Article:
MPs Nightclub closes as owner alleges unfair treatment over licence


MP's nightclub gold coast closed-minded
Photo: MP's Nightclub

Gold Coast gay venue MP’s Nightclub has shut down after its venue license was cancelled by authorities, in what its owner has alleged was a “closed-minded” decision.

The nightclub, on Orchid Avenue in Surfers Paradise, has now been sold by manager Claire Kingston, but authorities have denied any anti-gay bias in the decision, the Gold Coast Bulletin reported.

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On January 11, the Office of Liquor and Gaming Regulation (OLGR) cancelled MP’s nightclub licence, which was held by ASIX Entertainment Pty Ltd, of which Kingston is a part owner.

Kingston told the Bulletin the decision came as a surprise and she was notified only a day beforehand.

“They told me it was due to a conviction of my business partner. I was completely unaware. It took me totally by surprise,” she said.

“Nobody told me beforehand. The licence was just cancelled.

“I was born transgender and the OLGR has never given me the time of day, they have never acknowledged me. I believe they are closed-minded and don’t want a venue like ours here.

“I can’t operate so it has been financially devastating.”

Kingston’s business partner, Steven Ritchardson, previously operated Gold Coast gay venue Escape on Cavill Avenue and was fined $83,000 for playing unlicensed pop music at Escape in 2017.

In June last year, he pleaded guilty to possessing dangerous drugs, possession of property suspected to be used in connection to a drug offence, and being in control of a motor vehicle while drugs were present in the system, the Bulletin reported.

Kingston said she was not told of Ritchardson’s legal issues and hadn’t heard from him since the licence cancellation.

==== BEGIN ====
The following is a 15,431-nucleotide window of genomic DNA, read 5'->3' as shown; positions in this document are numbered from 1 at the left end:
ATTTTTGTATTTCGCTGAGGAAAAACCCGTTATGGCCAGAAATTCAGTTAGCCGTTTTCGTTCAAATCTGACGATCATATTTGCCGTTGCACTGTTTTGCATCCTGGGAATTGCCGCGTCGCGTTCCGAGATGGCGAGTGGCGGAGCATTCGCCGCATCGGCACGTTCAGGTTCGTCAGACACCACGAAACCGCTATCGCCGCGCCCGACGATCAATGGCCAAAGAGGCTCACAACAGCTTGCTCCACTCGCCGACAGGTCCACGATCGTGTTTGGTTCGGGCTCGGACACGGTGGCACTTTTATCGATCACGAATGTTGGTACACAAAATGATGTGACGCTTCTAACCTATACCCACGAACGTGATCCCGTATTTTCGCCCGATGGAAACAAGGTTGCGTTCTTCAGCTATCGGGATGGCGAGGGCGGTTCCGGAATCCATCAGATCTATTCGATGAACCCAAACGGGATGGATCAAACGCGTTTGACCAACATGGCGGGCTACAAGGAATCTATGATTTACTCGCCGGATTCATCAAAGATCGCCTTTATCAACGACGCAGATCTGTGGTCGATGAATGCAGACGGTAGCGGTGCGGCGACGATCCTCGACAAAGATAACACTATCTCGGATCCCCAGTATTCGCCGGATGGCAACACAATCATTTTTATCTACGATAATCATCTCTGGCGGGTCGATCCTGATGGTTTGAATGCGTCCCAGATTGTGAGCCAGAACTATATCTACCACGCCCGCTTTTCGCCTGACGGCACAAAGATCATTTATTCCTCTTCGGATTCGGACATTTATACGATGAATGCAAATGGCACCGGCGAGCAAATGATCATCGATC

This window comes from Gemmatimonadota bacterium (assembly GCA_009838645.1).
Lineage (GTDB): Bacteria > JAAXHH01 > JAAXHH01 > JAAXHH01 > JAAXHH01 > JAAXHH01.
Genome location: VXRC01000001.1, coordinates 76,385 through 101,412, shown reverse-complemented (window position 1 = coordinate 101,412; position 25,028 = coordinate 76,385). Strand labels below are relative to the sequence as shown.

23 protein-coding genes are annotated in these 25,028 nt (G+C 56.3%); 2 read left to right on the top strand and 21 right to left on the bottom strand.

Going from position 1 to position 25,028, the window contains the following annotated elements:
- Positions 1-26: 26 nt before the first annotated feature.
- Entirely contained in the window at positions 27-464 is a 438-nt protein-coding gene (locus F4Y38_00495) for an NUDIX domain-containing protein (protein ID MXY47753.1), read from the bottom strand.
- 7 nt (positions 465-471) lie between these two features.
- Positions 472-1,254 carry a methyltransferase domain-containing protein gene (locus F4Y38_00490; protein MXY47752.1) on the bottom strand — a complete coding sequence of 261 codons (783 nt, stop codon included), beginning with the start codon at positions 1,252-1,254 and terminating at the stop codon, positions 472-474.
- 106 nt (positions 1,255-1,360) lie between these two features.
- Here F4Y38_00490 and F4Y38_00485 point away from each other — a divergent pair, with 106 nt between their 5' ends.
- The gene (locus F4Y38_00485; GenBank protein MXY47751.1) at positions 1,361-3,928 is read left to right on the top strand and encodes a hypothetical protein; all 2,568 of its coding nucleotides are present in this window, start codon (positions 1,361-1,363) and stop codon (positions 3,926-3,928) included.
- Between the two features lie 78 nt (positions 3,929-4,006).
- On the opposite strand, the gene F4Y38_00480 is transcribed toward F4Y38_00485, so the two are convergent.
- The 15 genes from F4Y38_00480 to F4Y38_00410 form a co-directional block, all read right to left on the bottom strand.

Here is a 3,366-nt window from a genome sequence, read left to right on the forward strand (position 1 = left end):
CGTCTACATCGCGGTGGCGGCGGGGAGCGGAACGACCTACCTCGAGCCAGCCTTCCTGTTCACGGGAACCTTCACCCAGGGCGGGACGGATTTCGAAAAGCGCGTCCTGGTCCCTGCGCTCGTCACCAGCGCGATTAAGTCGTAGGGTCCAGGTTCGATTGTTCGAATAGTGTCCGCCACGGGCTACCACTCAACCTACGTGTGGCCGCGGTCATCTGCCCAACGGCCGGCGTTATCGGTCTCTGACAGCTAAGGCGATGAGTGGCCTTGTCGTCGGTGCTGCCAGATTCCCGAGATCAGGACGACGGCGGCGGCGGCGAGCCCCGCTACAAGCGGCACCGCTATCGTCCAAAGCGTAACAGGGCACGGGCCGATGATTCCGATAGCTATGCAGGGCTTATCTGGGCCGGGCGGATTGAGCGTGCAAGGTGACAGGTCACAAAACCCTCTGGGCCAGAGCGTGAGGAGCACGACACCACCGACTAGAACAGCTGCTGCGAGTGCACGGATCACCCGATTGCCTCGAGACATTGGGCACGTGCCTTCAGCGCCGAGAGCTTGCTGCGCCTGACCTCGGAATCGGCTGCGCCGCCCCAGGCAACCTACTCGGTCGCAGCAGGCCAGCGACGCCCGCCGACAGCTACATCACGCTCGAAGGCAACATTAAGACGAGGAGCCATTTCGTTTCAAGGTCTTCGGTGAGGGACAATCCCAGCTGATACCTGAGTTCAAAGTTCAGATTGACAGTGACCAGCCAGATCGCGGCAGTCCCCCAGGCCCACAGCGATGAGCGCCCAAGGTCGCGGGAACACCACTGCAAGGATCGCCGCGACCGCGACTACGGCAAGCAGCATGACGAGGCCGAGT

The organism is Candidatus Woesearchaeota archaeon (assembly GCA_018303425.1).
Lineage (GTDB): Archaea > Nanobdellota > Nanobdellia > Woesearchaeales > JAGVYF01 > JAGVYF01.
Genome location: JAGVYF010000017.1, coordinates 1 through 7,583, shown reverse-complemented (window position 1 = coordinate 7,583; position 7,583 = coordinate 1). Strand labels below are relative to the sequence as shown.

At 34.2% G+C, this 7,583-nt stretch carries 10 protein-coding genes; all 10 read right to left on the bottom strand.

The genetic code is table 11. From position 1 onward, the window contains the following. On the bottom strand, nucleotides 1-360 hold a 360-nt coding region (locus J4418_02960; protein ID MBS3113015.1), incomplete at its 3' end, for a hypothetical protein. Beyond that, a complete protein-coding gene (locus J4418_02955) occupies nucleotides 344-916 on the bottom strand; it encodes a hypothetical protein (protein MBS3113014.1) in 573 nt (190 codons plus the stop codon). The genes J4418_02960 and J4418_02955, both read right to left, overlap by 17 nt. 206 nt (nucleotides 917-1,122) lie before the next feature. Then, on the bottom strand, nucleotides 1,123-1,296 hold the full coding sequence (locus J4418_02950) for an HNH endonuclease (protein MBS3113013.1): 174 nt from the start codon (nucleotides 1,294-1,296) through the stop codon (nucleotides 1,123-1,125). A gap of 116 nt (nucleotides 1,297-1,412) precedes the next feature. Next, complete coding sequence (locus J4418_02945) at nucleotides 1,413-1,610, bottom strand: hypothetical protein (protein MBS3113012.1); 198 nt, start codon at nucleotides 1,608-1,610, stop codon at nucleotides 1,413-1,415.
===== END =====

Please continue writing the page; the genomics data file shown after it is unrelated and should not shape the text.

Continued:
She has since disputed the cancellation in the Queensland Civil and Administrative Tribunal (QCAT) but the tribunal refused Kingston’s application for a stay in order to have the licence transferred to her name.

“They could have overturned the decision and moved it to me. There is not reason why I couldn’t have been the licensee,” she said.

A spokesperson for the Office of Liquor and Gaming Regulation told the Gold Coast Bulletin it wouldn’t confirm the reasons behind the licence cancellation on the basis on confidentiality, but refuted any insinuation of an anti-gay agenda.

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“Any decisions made by the commissioner under the Liquor Act are made in strict accordance with the relevant legislative provisions,” the spokesperson said.

“Any decision made by the commissioner to cancel a liquor licence follows a show cause process where the licensee and any parties with a registered interest are afforded the opportunity to make submissions.

“Submissions are considered by the commissioner in making a decision.”

Kingston said she was devastated by the decision and has now sold the club at a loss, after investing a significant amount in sound and lighting equipment.

“We put all our passion, heart, soul and money into that club and we loved it,” she said.

“It’s such a shame for the Gold Coast LGBTIQ community, because where they will they be able to go out now?

“The venue was going from strength to strength. I want to thank them all from the bottom of my heart.”

 

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